News Story Manager

Los Angeles River: location, location, location

Published May 8, 2012
In all 4,000 volunteers spread out over 15 community sites to remove tons of debris from the river’s channel during the Friends of the LA River’s 23rd Annual La Gran Limpieza: The Great Los Angeles River CleanUp on April 28.

In all 4,000 volunteers spread out over 15 community sites to remove tons of debris from the river’s channel during the Friends of the LA River’s 23rd Annual La Gran Limpieza: The Great Los Angeles River CleanUp on April 28.

Chief of Planning Division Josephine Axt (right) joins the Friends of the LA River’s 23rd Annual La Gran Limpieza: The Great Los Angeles River CleanUp on April 28. In all 4,000 volunteers spread out over 15 community sites to remove tons of debris from the river’s channel.

Chief of Planning Division Josephine Axt (right) joins the Friends of the LA River’s 23rd Annual La Gran Limpieza: The Great Los Angeles River CleanUp on April 28. In all 4,000 volunteers spread out over 15 community sites to remove tons of debris from the river’s channel.

Chief of Planning Division Josephine Axt (left) joined the Friends of the LA River’s 23rd Annual La Gran Limpieza: The Great Los Angeles River CleanUp on April 28. In all 4,000 volunteers spread out over 15 community sites to remove tons of debris from the river’s channel.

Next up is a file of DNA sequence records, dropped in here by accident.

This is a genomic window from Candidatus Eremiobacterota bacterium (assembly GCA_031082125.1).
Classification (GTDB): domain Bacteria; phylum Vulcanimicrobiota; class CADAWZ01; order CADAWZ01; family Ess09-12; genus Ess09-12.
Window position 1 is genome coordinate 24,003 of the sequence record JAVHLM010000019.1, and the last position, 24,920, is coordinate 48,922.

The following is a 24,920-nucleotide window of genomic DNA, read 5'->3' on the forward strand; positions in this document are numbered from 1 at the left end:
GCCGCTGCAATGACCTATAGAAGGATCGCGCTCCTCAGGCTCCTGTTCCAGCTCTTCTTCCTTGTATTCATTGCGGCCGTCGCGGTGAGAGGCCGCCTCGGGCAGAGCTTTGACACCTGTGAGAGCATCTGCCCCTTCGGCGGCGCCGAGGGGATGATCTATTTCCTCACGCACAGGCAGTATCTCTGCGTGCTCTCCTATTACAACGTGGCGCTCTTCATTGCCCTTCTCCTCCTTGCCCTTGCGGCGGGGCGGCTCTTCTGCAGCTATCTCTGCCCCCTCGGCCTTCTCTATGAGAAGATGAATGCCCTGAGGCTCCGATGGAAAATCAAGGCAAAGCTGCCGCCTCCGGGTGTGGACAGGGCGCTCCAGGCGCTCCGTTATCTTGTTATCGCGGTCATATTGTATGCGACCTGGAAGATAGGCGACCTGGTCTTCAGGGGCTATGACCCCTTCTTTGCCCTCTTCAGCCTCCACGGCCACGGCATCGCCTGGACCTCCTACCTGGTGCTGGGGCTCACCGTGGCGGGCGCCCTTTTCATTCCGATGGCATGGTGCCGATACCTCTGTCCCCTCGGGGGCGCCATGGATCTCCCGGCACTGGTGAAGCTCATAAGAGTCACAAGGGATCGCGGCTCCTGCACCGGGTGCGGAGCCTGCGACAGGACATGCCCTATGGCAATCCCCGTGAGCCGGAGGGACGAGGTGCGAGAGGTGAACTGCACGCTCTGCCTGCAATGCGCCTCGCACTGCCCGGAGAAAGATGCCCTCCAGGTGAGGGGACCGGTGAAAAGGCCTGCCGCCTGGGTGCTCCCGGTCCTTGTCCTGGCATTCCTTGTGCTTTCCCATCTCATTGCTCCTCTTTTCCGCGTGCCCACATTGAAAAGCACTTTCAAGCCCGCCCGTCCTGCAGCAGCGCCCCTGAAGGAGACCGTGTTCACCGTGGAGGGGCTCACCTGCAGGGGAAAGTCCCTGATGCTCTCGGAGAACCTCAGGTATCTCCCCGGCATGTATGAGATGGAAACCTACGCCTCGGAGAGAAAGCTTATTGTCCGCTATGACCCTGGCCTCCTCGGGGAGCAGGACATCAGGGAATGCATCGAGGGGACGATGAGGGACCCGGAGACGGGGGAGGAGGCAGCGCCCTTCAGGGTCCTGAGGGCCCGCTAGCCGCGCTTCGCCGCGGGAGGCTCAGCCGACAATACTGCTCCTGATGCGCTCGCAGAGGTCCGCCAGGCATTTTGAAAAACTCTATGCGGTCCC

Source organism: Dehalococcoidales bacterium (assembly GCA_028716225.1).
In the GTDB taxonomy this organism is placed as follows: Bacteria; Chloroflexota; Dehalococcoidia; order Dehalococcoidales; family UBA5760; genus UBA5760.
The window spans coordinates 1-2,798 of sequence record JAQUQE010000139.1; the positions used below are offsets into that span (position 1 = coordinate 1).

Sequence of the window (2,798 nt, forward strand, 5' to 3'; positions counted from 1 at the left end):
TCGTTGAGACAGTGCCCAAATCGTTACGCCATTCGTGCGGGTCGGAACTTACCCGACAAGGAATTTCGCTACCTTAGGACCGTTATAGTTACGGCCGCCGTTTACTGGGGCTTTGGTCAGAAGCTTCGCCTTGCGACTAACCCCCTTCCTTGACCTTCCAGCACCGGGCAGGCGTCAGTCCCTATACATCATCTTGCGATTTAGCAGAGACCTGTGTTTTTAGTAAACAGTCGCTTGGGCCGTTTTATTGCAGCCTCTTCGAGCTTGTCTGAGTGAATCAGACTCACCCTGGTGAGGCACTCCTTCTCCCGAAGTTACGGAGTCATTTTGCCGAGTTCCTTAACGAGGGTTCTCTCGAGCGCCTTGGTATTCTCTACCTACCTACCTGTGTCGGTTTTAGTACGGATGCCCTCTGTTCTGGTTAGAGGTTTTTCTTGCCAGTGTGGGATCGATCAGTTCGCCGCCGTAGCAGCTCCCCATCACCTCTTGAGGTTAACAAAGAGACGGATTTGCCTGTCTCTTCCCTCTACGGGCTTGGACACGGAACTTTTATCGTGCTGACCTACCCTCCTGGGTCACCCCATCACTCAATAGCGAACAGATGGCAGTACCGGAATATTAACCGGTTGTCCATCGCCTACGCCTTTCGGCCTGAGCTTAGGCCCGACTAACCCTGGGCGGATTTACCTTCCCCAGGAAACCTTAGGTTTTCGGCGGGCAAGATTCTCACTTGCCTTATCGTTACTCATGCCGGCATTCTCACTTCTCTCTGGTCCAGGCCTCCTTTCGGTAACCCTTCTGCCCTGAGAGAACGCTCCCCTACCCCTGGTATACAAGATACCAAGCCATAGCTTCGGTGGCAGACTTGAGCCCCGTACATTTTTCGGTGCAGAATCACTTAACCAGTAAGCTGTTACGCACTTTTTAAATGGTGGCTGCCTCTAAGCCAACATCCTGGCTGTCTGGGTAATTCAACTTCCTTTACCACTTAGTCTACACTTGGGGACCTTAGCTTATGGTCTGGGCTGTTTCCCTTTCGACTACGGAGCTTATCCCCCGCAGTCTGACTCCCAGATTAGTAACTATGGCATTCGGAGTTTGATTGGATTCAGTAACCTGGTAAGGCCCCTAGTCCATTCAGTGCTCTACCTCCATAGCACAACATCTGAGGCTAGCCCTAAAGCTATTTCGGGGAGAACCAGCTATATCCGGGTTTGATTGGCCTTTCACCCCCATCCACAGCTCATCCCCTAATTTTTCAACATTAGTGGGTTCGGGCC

Chief of Planning Division Josephine Axt (left) joined the Friends of the LA River’s 23rd Annual La Gran Limpieza: The Great Los Angeles River CleanUp on April 28. In all 4,000 volunteers spread out over 15 community sites to remove tons of debris from the river’s channel.

LOS ANGELES — Rio de Los Angeles, a state park, named for a river it has limited access to – such is the story of the LA River.

The area adjacent to the park was one of three sites featured for informational talks given by key stakeholders during the Friends of the LA River’s 23rd Annual La Gran Limpieza: The Great Los Angeles River CleanUp on April 28. In all, 4,000 volunteers spread out over 15 community sites to remove tons of debris from the river’s channel.

“We know, because millions of people live in the historic floodplain of the river, that we’re never going to be able to take out all the concrete, but we can change it,” said Dr. Carol Armstrong, Bureau of Engineering, Los Angeles River Project Office. “One of the reasons the Army Corps’ study and the city’s master plan focused on this area, in terms of concrete removal, is that you already have stuff to work with, in terms of no concrete and in terms of habitat.”

The "Army Corps" study mentioned is the Los Angeles River Ecosystem Restoration Feasibility Study that the U.S. Army Corps of Engineers Los Angeles District hopes to conclude by next summer. Armstrong explained that in the 1930s, this portion of the LA River, near the Taylor Rail Yard, didn’t get a concrete bottom because of the high water table.

“The Corps’ mission is aquatic ecosystem restoration,” said Chief of Planning Division Josephine Axt. “We really feel like this is , albeit in an urban environment with a lot of constraints, [where] we can make the case here that it’s worth federal dollars to do some restoration.”

The river has also benefited from recent federal attention through America’s Great Outdoors Initiative and the Urban Waters Federal Partnership that named the Los Angeles River Watershed one of seven pilot locations to receive financial help because of existing programs and work in-progress.

The city marks the five year anniversary of the Los Angeles River Revitalization Master Plan May 9. To learn more about their many projects, visit http://www.lariver.org.